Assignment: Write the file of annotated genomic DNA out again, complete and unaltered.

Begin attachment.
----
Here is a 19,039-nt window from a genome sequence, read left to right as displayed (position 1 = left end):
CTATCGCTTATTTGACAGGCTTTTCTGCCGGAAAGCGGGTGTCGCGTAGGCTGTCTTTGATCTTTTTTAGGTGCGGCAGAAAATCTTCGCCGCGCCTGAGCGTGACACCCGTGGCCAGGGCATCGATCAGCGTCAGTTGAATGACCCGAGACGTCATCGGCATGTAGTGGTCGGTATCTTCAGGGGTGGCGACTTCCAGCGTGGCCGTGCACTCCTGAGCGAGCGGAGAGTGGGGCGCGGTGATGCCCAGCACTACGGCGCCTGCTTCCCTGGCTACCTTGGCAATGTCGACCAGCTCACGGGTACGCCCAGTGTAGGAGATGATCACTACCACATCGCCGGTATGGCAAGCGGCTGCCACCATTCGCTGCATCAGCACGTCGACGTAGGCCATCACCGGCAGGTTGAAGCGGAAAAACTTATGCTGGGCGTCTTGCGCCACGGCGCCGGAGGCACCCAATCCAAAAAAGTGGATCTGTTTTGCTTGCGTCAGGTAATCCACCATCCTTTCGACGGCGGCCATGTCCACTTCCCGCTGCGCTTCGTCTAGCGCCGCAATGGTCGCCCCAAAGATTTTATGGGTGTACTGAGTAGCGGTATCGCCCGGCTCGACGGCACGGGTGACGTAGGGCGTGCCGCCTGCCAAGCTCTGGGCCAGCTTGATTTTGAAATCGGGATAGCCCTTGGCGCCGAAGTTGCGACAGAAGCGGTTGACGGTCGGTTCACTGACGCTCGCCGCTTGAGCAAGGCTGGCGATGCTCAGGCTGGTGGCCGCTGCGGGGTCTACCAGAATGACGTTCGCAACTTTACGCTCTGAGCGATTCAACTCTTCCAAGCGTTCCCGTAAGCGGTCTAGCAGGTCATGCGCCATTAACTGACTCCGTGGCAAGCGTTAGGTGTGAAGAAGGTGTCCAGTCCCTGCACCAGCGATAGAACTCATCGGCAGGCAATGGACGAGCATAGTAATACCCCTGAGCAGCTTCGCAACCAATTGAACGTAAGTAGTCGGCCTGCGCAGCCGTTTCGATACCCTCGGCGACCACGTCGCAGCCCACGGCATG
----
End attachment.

Here is a 19,039-nt window from a genome sequence, read left to right as displayed (position 1 = left end):
CTATCGCTTATTTGACAGGCTTTTCTGCCGGAAAGCGGGTGTCGCGTAGGCTGTCTTTGATCTTTTTTAGGTGCGGCAGAAAATCTTCGCCGCGCCTGAGCGTGACACCCGTGGCCAGGGCATCGATCAGCGTCAGTTGAATGACCCGAGACGTCATCGGCATGTAGTGGTCGGTATCTTCAGGGGTGGCGACTTCCAGCGTGGCCGTGCACTCCTGAGCGAGCGGAGAGTGGGGCGCGGTGATGCCCAGCACTACGGCGCCTGCTTCCCTGGCTACCTTGGCAATGTCGACCAGCTCACGGGTACGCCCAGTGTAGGAGATGATCACTACCACATCGCCGGTATGGCAAGCGGCTGCCACCATTCGCTGCATCAGCACGTCGACGTAGGCCATCACCGGCAGGTTGAAGCGGAAAAACTTATGCTGGGCGTCTTGCGCCACGGCGCCGGAGGCACCCAATCCAAAAAAGTGGATCTGTTTTGCTTGCGTCAGGTAATCCACCATCCTTTCGACGGCGGCCATGTCCACTTCCCGCTGCGCTTCGTCTAGCGCCGCAATGGTCGCCCCAAAGATTTTATGGGTGTACTGAGTAGCGGTATCGCCCGGCTCGACGGCACGGGTGACGTAGGGCGTGCCGCCTGCCAAGCTCTGGGCCAGCTTGATTTTGAAATCGGGATAGCCCTTGGCGCCGAAGTTGCGACAGAAGCGGTTGACGGTCGGTTCACTGACGCTCGCCGCTTGAGCAAGGCTGGCGATGCTCAGGCTGGTGGCCGCTGCGGGGTCTACCAGAATGACGTTCGCAACTTTACGCTCTGAGCGATTCAACTCTTCCAAGCGTTCCCGTAAGCGGTCTAGCAGGTCATGCGCCATTAACTGACTCCGTGGCAAGCGTTAGGTGTGAAGAAGGTGTCCAGTCCCTGCACCAGCGATAGAACTCATCGGCAGGCAATGGACGAGCATAGTAATACCCCTGAGCAGCTTCGCAACCAATTGAACGTAAGTAGTCGGCCTGCGCAGCCGTTTCGATACCCTCGGCGACCACGTCGCAGCCCACGGCATG